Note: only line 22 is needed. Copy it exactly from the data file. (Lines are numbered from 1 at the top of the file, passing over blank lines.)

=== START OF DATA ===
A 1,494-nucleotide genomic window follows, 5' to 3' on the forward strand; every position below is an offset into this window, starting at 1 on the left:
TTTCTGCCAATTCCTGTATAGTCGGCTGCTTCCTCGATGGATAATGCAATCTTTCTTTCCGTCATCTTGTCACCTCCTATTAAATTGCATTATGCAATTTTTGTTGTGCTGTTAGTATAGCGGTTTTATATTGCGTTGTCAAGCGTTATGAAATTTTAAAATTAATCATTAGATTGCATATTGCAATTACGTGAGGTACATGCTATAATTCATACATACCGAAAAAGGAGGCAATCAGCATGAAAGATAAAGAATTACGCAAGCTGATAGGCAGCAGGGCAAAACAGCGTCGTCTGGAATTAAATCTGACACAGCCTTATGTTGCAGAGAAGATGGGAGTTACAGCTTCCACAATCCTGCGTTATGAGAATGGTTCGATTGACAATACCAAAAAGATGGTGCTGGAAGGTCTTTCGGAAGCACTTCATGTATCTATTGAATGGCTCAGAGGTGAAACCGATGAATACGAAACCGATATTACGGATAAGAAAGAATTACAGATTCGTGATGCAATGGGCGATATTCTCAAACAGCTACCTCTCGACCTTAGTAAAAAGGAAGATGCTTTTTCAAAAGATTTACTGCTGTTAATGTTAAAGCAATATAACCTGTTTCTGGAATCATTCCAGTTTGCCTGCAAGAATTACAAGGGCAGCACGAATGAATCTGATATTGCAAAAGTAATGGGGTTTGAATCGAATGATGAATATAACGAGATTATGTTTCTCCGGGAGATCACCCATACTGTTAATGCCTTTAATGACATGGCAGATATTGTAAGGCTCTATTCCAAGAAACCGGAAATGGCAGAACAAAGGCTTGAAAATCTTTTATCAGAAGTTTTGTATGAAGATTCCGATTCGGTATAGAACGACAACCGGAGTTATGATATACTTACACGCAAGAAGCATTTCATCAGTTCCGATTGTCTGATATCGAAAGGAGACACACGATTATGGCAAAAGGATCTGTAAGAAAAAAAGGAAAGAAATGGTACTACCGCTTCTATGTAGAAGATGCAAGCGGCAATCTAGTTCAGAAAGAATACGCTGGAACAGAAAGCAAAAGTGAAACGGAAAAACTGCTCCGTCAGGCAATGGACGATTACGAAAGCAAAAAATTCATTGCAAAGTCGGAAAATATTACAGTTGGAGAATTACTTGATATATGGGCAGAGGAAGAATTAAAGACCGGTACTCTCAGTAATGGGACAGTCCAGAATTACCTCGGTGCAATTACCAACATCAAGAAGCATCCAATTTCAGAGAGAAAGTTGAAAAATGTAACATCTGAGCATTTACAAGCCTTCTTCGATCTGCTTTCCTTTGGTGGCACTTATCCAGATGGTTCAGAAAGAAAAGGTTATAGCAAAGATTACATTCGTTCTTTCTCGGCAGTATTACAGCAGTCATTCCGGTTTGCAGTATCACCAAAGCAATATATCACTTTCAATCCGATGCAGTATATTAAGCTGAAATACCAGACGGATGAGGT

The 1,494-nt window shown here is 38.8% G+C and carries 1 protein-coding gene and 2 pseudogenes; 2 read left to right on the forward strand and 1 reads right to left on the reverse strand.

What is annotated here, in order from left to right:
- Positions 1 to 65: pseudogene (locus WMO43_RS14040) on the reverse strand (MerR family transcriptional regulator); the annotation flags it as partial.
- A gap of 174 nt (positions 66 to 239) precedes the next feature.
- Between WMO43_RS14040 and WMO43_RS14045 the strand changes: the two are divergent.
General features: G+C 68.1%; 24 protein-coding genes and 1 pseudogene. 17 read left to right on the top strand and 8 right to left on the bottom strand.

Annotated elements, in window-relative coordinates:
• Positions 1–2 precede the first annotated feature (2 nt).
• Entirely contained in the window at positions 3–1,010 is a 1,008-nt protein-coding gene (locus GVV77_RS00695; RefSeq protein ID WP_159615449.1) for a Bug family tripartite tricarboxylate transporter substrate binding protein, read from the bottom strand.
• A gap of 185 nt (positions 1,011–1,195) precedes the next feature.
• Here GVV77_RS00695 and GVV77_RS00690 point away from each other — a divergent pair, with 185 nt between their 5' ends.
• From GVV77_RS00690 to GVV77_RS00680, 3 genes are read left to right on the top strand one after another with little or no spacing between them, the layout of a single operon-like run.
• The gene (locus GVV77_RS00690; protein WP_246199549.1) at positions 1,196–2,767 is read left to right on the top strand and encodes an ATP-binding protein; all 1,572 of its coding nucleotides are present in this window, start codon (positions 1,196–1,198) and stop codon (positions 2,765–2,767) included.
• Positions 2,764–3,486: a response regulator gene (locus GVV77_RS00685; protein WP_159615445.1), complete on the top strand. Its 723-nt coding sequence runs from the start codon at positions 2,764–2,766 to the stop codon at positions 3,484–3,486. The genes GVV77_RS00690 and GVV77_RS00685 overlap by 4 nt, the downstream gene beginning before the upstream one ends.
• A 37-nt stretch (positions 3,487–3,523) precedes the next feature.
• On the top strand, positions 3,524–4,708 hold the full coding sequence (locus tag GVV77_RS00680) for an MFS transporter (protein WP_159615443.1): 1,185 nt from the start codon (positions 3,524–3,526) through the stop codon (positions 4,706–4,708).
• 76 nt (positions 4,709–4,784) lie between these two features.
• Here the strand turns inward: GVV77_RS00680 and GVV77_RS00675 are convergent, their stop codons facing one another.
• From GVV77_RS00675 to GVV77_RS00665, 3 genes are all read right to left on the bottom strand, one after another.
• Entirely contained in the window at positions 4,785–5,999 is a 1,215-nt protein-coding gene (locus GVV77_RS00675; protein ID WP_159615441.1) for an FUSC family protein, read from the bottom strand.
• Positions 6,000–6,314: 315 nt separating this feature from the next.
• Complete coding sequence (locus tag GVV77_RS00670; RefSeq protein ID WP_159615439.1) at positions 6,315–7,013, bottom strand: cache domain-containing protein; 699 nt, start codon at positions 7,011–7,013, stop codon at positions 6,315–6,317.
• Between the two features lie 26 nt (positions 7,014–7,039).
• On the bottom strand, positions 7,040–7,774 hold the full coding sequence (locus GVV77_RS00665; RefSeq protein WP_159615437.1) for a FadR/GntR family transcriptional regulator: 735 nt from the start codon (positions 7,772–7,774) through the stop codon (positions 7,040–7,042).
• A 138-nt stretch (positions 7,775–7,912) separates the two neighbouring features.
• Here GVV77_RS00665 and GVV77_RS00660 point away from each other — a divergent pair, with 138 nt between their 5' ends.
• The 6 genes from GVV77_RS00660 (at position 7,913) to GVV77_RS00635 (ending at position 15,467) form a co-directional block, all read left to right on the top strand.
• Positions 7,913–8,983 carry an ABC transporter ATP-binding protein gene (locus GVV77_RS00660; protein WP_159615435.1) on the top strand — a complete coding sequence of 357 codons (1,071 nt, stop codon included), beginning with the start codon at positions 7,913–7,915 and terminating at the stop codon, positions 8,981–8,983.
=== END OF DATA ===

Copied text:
• Entirely contained in the window at positions 4,785–5,999 is a 1,215-nt protein-coding gene (locus GVV77_RS00675; protein ID WP_159615441.1) for an FUSC family protein, read from the bottom strand.